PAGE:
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Thursday, March 31, 2016

Trader Ming's Kung Pao Tempura Cauliflower

From my childhood, I have what my lovely bride interprets as a bad habit on major holidays: namely, not really eat anything until the big dinner itself. You see, it's not a bad strategy when "holiday dinner" is at about 1 p.m. or so, so skipping breakfast isn't that huge of a deal, and come meal time, you have plenty enough room in your belly to eat your fill, and to be too full for dinner. Totally works because that's how I grew up. But on her side of the family, Thanksgiving and Christmas dinners and the like are more towards the evening (5 p.m. or so), making this strategery much tougher to employ. Not to say I haven't tried...but every holiday with a later big meal, I get the speech: "You're not going to starve yourself all day until dinner time! You're gonna eat something! Set a good example for the kids!" and so on.

And so it was this past weekend out here in the 'burgh. Easter dinner, our house, 5 p.m. Got home from church, she started launching it yet again...blahblahblah...yes dear, alright dear, I ran 5.5 miles that morning so kinda hungry anyways...

...and then she pulled out Trader Ming's Kung Pao Tempura Cauliflower from the freezer. Game, set, match. Stop twisting my arm already, this looks good!

As the name implies, what we have here is a bag of frozen lightly breaded cauliflower florets with some spicy kung pao sauce to stir them all around in. The camera somehow ate the picture we took of the finished product, but the picture on the bag is a more than apt depiction of the vibrant veggie vittles inside. Except...most of the blossoms are freaking huge. Ginormous, probably a whole serving itself. That's not entirely a bad thing, but they do present a textural variant that can be difficult to account for in preparation. Naturally, the stemmy sections retains more crunch and stiff fibrous feel, while the actual "trees" sections are kinda all over the place. Some were done roughly right, with a good bite, while others seemed smooshy and almost creamy due to being just way too soft. If they were smaller, I'd think it'd be easier to prepare them in a more even manner. It didn't inhabit us too much, but I could see it being a potential issue for some.

As for the sauce, I didn't care much for it straight up (yes, I tried it). It seemed a bit too cloyingly soy sauce-y, with a little tang of pineapple juice and a tickle of heat poking out.  However, once on the slightly crispy/greasy cauliflower, a lot of the soy tendencies mellowed out, while the spice amped itself a smidge. By the end of my bowlful, the heat definitely kicked up several notches from where it started. The breading itself is barely worth mention, except to say it was a fairly adequate medium between the sauce and veggie.

Overall, this particular Trader Ming's offering is a go...I'd feel slightly better recommending it if it cost $3.99 or so instead of $4.99...but chances are it'll be a repeat purchase for when the vaguely Asian food/don't feel like paying for takeout bug hits (which is often enough). Sandy offers up a four whereas I'll slide in a little lower.

Bottom line: Trader Ming's Kung Pao Tempura Cauliflower: 7.5 out of 10 Golden Spoons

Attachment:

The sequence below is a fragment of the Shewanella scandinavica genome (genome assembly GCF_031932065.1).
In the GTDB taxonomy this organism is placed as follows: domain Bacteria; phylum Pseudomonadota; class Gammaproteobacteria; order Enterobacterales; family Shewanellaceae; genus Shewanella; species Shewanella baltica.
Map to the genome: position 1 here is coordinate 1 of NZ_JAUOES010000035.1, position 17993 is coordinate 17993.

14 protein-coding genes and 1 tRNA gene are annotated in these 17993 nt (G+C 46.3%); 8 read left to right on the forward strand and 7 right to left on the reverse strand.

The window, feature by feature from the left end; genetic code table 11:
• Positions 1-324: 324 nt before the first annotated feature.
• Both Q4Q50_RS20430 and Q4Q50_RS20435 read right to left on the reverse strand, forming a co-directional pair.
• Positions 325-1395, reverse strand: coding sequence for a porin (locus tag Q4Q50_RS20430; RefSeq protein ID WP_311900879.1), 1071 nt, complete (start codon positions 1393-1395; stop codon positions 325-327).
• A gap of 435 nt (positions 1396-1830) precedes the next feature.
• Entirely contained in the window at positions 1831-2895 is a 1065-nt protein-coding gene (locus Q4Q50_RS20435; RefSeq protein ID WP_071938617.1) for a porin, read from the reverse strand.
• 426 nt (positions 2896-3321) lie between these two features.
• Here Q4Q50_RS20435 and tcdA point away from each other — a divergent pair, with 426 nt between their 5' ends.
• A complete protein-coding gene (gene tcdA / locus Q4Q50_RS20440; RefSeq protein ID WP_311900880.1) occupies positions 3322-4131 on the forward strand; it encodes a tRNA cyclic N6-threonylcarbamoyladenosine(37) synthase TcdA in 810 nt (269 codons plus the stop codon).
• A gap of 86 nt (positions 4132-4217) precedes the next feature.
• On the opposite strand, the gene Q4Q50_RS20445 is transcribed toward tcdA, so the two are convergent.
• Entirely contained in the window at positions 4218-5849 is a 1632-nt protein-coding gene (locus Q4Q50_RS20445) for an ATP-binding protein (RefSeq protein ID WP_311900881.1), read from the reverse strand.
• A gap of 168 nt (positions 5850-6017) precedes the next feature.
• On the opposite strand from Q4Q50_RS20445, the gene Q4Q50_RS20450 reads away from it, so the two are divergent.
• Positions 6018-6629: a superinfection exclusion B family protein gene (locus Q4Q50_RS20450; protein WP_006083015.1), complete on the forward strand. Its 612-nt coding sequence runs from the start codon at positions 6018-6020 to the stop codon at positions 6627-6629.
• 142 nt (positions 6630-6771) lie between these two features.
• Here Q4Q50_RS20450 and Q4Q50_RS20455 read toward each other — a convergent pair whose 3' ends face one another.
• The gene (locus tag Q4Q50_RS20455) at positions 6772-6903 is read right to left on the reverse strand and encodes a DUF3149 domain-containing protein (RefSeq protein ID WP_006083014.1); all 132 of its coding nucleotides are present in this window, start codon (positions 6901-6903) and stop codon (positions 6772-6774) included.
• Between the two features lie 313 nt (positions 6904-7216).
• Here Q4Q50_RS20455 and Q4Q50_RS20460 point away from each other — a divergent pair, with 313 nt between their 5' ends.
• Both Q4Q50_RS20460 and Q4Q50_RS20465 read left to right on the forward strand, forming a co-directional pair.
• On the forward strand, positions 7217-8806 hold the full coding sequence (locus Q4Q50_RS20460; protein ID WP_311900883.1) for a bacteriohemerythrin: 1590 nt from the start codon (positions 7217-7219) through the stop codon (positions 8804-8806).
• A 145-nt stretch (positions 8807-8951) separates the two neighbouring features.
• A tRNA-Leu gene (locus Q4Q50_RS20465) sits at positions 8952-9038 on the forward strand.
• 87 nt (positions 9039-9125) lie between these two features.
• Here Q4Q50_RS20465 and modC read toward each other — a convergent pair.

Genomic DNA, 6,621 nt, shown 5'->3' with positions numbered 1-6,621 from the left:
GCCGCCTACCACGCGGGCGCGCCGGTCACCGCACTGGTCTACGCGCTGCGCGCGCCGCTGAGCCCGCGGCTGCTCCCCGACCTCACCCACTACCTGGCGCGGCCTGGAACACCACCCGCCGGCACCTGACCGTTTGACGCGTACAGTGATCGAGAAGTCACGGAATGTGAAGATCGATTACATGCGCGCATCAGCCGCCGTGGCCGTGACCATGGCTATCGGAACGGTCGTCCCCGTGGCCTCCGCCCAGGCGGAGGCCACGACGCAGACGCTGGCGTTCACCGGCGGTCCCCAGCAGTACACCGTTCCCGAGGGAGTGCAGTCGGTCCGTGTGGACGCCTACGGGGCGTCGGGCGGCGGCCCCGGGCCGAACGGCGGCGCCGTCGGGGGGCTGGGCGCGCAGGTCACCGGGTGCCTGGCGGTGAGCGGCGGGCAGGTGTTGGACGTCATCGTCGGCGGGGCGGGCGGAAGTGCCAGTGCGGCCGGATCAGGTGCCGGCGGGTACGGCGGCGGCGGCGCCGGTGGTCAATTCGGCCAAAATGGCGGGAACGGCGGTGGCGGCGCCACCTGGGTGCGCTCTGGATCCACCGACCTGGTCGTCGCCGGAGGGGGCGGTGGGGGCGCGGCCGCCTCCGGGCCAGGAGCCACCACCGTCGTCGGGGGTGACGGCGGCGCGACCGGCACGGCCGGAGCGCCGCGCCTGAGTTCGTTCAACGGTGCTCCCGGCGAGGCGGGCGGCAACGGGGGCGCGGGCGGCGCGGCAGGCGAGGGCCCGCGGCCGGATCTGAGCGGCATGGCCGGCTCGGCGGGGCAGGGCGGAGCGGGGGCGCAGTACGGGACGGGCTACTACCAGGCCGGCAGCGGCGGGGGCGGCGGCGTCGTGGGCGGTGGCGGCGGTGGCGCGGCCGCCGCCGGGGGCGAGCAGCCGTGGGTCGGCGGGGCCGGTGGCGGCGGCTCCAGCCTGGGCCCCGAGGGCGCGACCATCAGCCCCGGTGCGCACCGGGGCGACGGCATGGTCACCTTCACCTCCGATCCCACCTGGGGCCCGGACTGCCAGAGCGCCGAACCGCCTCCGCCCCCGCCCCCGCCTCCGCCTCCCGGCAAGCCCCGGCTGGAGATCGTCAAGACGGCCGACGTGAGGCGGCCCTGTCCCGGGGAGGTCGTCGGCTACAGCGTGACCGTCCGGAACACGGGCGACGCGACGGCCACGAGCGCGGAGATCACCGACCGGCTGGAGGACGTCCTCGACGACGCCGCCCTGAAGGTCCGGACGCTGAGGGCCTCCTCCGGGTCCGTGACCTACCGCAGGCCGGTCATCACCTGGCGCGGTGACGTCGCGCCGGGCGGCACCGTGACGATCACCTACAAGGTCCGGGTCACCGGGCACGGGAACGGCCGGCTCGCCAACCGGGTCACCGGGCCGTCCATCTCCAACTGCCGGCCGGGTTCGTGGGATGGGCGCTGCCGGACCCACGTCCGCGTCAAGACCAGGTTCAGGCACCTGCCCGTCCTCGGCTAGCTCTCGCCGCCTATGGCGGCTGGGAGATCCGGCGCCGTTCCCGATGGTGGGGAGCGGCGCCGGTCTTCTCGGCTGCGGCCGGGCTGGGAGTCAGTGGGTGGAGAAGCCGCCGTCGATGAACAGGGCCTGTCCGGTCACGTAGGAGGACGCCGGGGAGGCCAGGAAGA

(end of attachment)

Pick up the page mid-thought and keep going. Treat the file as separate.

1. I tried them and they were ok but nothing great and too expensive for battered cauliflower and sauce in my opinion. ;)

  2. Mine got really soggy after tossing in the sauce. I'll either bake it longer or use less sauce next time

  3. Sauce is too gloopy-sweet and the florets are too big. Otherwise, it's not too bad. I'd give 6/10.

  4. I found the same issue the first time I tried this. About half the bag was creamy, delicious cauliflower pieces and half were fibrous, tough cauliflower pieces. Those fibrous, tough pieces I couldn't even cut with a steak knife! I found the sauce delicious, if only every piece of cauliflower was edible I could eat this vegan dish several times a week. It's a little pricey ($5 for a bag), especially when the WHOLE bag is NOT edible.

  5. I recently tried this and it's not terrible, but the pieces need to be smaller and more uniform. I had a lot of very large pieces and the breading doesn't stick well to those. What didn't fall off was mushy. The few small pieces I had crisped up nicely and held on to their breading.

  6. Not very good.. Expensive and mushy!!!! Way mushy sorry I wasted my money...

  7. Sauce too hot to eat, nowhere does it say it this product is hot. I get really aggravated when products have chili peppers and the label does it have it listed as an ingredient. Way down in the ingredient list it has spices listed. It does not say there are Chili's or Peppers or jalapenos in this product. I will be getting a refund from Trader Joe's.

    1. Well, Kung Pao is supposed to be spicy... and the sauce is described as a "spicy kung pao sauce" on the back of the bag. But I do agree that they should label the ingredients more thoroughly. That is frustrating. (I have a bag in my freezer now and plan on trying them soon, but I haven't gotten the chance to have them yet, so I can't comment on taste.)

  8. I just tried this ... I broke the rules though. I fried the cauliflower instead of baking it.... best thing ever. And I added some honey and pineapple preserves to the sauce .....

  9. I absolutely love tis! I bake in toaster oven till really crisp, place on paper toweling to absorb any oil, and serve w low sodium Shoyu sauce on the side. I didn't use the sauce that came with, as I feel it overpowers the sweet, tender and juicy cauliflower. Just a few drops of Shoyu is perfect. The individual pieces of cauliflower are amazingly crisp on the outside, so I wouldn't let them sit in any sauce. They're on my regular TJ's shopping list.

  10. wonder how it would turn out in the air fryer...?

  11. I think it would be perfect. Best method.


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